Do you think intelligence is a fixed trait? If you do, then you might be one of many people with a fixed mind-set. In Carol S. Dweck’s an essay, “The Secret to Raising Smart Kids”, she describes fixed and growth mind-sets. She describes how they affect school, and how they affect social relationships as well. The two central ideas of “The Secret to Raising Smart Kids” are that fixed mind-sets can make a person shy away from a challenge and that growth mind-sets can be put into place by parents.
One of the two central ideas of “The Secret to Raising Smart Kids” is that fixed mind-sets can make an individual less eager to face challenges that would help them grow and improve on their skills. At the University of Hong Kong, Carol Dweck and her colleagues looked at freshman who scored poorly on their English proficiency exams and they noticed that “students with a growth mind-set who…were far more inclined to take a remedial English course than were the low-scoring students with a fixed mind-set,” (Dweck, 136-141). Also when Carol Dweck and a Columbia psychologist gave fifth graders a written IQ test and after the first 10 problems, they started praising them. They found that this “encouraged a fixed mind-set,” (Dweck, 187). Also, when they studied the children further, they discovered that the children “shied away from [challenging assignments]—they wanted an easy one instead,” (Dweck, 190). Thus, providing more proof that having a fixed mind-set can make an individual less enthusiastic about challenges, but parents can help with that.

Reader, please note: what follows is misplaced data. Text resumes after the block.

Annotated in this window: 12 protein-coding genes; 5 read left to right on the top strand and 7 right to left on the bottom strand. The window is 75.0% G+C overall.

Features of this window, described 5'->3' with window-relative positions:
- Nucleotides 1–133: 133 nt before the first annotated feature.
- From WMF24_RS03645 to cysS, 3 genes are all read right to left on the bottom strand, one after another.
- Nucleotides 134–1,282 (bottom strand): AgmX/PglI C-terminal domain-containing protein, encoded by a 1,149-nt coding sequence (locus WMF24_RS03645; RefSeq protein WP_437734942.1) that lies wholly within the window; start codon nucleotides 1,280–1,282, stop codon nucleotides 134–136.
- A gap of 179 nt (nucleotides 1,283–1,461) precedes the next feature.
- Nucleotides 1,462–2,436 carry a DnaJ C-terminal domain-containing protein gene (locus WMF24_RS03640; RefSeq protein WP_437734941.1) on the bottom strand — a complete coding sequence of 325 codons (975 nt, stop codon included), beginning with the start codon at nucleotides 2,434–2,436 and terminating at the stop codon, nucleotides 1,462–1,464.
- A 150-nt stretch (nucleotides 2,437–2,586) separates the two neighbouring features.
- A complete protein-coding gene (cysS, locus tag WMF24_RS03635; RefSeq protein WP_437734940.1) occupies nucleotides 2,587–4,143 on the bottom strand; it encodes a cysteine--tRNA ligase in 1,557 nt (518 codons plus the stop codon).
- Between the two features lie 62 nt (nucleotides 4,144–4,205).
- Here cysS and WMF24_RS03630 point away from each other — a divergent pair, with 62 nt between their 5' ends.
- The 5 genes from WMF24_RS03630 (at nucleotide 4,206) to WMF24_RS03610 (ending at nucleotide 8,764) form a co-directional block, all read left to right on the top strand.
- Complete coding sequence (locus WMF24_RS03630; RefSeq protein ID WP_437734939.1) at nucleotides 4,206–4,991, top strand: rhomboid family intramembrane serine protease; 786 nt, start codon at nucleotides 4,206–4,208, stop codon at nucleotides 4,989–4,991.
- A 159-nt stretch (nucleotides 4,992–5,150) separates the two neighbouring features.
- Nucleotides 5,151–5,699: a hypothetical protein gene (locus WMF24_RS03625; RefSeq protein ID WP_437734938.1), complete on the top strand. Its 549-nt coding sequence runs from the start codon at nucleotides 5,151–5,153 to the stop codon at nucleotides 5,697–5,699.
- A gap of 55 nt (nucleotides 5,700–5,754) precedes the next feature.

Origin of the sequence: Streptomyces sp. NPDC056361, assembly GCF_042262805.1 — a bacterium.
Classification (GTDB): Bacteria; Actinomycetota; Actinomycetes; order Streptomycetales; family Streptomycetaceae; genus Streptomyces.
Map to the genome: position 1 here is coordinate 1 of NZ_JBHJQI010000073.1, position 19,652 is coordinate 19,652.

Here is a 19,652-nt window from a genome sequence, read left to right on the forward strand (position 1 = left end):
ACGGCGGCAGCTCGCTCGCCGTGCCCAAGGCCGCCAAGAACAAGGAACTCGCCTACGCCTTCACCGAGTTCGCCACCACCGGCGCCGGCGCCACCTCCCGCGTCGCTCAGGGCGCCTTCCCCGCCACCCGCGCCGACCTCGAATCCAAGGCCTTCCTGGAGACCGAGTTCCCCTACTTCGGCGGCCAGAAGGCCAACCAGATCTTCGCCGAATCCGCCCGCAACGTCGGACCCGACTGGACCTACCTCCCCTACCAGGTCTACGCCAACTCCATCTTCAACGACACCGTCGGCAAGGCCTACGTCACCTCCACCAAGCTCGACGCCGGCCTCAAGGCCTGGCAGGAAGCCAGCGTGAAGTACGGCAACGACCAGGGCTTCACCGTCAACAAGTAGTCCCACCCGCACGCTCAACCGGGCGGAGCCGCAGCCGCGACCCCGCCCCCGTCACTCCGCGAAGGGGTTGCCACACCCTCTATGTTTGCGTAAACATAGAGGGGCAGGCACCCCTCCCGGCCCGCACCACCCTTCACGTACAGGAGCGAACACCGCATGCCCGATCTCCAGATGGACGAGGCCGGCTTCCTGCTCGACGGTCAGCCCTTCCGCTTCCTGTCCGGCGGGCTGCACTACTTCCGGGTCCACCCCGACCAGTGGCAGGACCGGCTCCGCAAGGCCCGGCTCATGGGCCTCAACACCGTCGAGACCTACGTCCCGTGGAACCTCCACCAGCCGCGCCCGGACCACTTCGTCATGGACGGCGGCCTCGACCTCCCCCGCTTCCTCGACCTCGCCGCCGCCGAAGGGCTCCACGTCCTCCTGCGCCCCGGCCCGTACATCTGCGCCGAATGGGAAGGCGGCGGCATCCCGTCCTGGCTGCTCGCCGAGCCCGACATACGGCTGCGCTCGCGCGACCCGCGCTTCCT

The second central idea of “The Secret to Raising Smart Kids” is that parents can put their children into a growth mind-set by following a few simple rules. The first rule is not to encourage children, “by telling him or her how brilliant and talented he or she is,” because their, “research suggests that this is misguided,” (Dweck, 177-178). By telling their children how talented and brilliant he or she is, the...
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